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This painting is on a Tasmanian Blackwood board. Both sides are painted. Below are some words by the artist about the paintings on her artwork.
See the details of this artwork (Close up images)
"Long Time Dreaming.
My art respects the power of the ancestral beings, and the relationship between people and the land.
Traditional aboriginal culture uses the body as a transmitter of symbolism and mythology.
The open palm represents protection of what has been lost, whilst the baton displays the history of Tasmanian aborigines.
On the back are women crying. They fertilize the soil with their tears creating new life, and hope from their mother the earth.
The white strips on the woman are symbolic of past ancestors, this is also represented by the painted faces of the women crying.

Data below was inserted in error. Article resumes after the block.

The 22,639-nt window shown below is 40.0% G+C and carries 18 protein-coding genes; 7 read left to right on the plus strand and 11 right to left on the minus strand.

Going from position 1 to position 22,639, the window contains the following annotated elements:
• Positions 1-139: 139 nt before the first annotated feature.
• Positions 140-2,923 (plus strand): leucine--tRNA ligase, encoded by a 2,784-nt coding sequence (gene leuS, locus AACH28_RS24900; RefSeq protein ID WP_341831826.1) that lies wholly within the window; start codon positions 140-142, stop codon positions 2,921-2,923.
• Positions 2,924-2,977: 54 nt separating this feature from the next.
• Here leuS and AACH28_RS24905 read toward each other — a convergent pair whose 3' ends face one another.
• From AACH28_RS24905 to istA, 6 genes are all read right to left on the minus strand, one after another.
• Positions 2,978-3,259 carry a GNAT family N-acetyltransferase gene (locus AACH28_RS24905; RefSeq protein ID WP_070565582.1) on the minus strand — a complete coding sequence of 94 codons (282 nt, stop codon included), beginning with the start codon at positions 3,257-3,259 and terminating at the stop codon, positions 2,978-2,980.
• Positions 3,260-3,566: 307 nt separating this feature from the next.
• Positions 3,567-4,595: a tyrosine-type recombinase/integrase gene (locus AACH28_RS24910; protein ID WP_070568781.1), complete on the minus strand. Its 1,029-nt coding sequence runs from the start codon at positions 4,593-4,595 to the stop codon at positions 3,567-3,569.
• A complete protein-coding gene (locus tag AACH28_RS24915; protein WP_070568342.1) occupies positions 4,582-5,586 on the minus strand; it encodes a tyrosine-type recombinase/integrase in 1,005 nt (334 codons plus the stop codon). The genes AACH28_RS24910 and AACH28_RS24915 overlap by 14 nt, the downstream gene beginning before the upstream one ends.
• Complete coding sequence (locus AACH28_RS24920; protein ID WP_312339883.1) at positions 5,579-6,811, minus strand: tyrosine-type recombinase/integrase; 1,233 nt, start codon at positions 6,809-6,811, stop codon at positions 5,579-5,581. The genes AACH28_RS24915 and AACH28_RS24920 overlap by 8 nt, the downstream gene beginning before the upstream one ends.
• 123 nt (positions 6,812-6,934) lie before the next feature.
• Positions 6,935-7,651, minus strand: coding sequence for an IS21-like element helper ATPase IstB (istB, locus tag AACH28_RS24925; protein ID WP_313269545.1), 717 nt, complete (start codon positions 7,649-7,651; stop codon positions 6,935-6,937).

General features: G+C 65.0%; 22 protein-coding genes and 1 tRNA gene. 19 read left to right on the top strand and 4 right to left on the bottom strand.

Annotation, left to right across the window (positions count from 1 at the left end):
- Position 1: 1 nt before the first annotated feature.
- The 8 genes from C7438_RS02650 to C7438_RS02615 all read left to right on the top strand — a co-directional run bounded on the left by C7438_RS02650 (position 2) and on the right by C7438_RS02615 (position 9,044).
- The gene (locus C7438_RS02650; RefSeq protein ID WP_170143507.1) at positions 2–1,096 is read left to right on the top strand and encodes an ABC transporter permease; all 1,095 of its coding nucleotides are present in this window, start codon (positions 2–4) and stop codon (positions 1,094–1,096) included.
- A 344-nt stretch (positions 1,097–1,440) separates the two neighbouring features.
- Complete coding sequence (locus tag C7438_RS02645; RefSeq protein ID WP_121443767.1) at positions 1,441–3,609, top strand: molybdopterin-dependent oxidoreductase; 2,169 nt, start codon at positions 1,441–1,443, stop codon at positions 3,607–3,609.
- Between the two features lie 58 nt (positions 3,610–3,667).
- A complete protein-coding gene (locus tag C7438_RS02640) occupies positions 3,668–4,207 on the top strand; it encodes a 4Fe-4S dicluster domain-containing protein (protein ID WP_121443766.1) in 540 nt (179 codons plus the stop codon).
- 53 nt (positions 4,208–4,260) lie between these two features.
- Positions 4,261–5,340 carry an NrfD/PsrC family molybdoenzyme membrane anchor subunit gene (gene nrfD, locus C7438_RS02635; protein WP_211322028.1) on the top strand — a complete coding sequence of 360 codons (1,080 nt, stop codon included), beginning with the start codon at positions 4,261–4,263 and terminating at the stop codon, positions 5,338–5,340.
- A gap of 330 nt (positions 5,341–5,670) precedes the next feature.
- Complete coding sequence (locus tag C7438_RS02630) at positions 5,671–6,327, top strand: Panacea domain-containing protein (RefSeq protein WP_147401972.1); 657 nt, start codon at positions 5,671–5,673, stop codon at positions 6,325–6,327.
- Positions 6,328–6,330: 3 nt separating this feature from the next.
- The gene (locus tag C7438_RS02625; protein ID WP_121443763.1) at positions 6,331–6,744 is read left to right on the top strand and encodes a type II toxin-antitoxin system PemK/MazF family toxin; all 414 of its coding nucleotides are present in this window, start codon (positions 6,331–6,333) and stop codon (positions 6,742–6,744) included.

This sculptural piece presented on a Blackwood easel, displays both sides of the artwork, and is reminiscent of a lean-to, the most common shelter used by aborigines. Each family would have their own gunya in the camp.
It was also waterproof and a fire could be lit outside for warmth.
Painted on prized Tasmanian Blackwood using acrylics, and milled from our property by my sculptor husband, creates a stunning piece of art.
I believe that artists leave part of themselves in their paintings, part of your soul or spirit. The indigenous artist Emily Kame Kingwarrare stated ‘you never lose your work, it is part of you, and it sings your soul to the viewer’
This painting is branded with the number 1 on the back and signed by the artist."